Example 4 From “Associations of Personality Characteristics with Transport Behavior ad Residence Location Decisions” –Prevedouros
Study Question This study investigated the “potential associations between personality and individual travel behavior characteristics” Three dimensions of personality were examined: social introversion/extroversion, affinity for suburban living, and affinity for material possessions
After the data collection… Factor analysis was used to group the statements into factors and determine appropriate weights
Procedure Used the 17 attitudinal statements to get 3 personality factors The respondents were then clustered into personality types (different combinations of the factors)
Results The resulting clusters of personality types were then used to look at peoples residence locations, auto ownership and travel habits (number of trips taken, etc).
Results The analysis found that Socially extroverted people tend to make more trips, more nonwork trips and travel longer distances by car for nonwork trips. Materialistic people tend to spend a larger portion of their income on cars. People who have an affinity for suburban living tend to reside in outerring, low density suburbs.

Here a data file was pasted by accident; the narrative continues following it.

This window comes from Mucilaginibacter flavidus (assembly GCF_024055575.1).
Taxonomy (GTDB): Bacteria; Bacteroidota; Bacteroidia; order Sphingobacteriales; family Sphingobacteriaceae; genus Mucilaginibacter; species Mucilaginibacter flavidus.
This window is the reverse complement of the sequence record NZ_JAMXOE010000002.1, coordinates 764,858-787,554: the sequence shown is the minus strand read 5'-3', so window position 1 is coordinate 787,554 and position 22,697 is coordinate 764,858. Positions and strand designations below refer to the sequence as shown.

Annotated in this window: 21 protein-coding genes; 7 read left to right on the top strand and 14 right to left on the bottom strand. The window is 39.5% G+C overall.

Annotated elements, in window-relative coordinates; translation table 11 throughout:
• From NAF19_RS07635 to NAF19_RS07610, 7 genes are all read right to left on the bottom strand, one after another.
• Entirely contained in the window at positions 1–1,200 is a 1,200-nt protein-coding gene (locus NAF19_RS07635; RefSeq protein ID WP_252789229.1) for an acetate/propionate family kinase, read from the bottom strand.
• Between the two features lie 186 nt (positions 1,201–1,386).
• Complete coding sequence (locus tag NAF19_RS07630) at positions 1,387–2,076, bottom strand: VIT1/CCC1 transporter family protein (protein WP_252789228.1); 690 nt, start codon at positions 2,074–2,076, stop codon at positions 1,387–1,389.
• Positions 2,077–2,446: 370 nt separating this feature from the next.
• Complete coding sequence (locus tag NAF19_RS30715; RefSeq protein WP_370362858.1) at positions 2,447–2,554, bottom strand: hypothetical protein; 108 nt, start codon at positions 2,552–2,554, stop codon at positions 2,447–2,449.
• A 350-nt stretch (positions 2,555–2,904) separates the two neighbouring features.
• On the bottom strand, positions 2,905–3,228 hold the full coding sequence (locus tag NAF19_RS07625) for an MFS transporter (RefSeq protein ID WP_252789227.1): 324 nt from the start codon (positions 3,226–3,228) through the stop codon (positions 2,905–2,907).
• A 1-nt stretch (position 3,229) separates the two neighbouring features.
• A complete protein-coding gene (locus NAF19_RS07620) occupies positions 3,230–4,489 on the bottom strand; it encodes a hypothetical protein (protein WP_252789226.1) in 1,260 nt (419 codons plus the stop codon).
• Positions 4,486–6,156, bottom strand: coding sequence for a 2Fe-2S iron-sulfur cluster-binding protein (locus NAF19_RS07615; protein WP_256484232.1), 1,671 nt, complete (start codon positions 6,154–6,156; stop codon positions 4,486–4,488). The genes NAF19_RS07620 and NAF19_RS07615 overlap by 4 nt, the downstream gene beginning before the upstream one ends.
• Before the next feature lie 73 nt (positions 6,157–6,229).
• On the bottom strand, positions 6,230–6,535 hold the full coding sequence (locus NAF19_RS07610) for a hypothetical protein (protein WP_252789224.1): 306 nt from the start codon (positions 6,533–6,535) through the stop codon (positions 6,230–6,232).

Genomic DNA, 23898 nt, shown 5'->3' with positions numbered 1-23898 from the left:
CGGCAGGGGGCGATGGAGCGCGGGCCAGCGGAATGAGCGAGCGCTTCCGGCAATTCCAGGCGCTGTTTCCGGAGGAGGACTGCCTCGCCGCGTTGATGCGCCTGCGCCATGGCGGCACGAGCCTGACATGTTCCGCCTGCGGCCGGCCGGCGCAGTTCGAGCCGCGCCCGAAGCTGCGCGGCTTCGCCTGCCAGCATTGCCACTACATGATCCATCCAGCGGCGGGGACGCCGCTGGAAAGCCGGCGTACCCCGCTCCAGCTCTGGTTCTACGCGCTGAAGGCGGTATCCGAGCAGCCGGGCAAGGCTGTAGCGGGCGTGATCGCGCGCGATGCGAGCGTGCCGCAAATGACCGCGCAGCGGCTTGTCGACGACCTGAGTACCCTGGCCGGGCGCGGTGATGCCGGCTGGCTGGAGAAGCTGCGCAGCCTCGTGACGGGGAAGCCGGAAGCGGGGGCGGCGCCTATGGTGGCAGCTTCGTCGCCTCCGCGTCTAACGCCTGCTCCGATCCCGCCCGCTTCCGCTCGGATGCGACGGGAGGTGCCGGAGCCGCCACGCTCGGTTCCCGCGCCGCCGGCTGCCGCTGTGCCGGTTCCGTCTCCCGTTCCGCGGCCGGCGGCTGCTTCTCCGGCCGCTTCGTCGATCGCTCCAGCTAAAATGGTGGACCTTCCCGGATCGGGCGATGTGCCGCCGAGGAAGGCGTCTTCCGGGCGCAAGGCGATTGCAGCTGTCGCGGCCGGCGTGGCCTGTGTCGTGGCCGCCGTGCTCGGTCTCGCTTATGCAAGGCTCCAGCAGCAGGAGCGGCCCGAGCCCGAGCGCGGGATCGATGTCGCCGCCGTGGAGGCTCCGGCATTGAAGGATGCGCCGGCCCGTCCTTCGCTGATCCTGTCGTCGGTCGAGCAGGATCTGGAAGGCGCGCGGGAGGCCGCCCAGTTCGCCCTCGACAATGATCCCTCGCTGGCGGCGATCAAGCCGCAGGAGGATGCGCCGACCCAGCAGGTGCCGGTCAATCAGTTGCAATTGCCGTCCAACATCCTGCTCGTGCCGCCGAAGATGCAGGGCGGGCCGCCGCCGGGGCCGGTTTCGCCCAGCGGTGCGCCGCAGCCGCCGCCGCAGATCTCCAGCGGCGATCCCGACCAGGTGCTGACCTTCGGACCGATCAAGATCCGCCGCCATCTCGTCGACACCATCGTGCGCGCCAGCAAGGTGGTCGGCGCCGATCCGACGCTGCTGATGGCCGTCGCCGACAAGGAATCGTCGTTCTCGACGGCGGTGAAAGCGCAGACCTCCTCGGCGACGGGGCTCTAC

Personality Tests Online resources to help phrase questions –http://similarminds.com/personality_tests.html http://similarminds.com/personality_tests.html –http://www.humanmetrics.com/cgi- win/JTypes2.asphttp://www.humanmetrics.com/cgi- win/JTypes2.asp –http://www.personalitypathways.com/MBTI_int ro.htmlhttp://www.personalitypathways.com/MBTI_int ro.html
Personality Questions I My fate was sealed at birth. -Locus of Control Many times I feel that I have little influence over the things that happen to me.- Locus of Control As a rule, current preoccupations worry you more than your future plans –Future minded/ planner You feel at ease in a crowd –Sociability You are consistent in your habits –Varibility in habits A thirst for adventure is close to your heart – adventure seeker
Attitude Questions Attitude toward governmental regulation of vehicle emissions –Agree or disagree- “The impact that vehicles are making on the environment is not something to worry about” Attitude toward environmental altruism –Recycling is helpful for the environment –I am willing to donate 5$ when purchasing my parking permit to enable someone else to commute by bus or train Attitude toward traveling… does it elicit a positive or negative attitude? –I think traveling is a waste of time –I don’t like spending time in my car
Brainstorming What are possible personality traits that would be correlated to a person’s travel behavior? What are possible attitudes that would correlate to one’s travel behavior?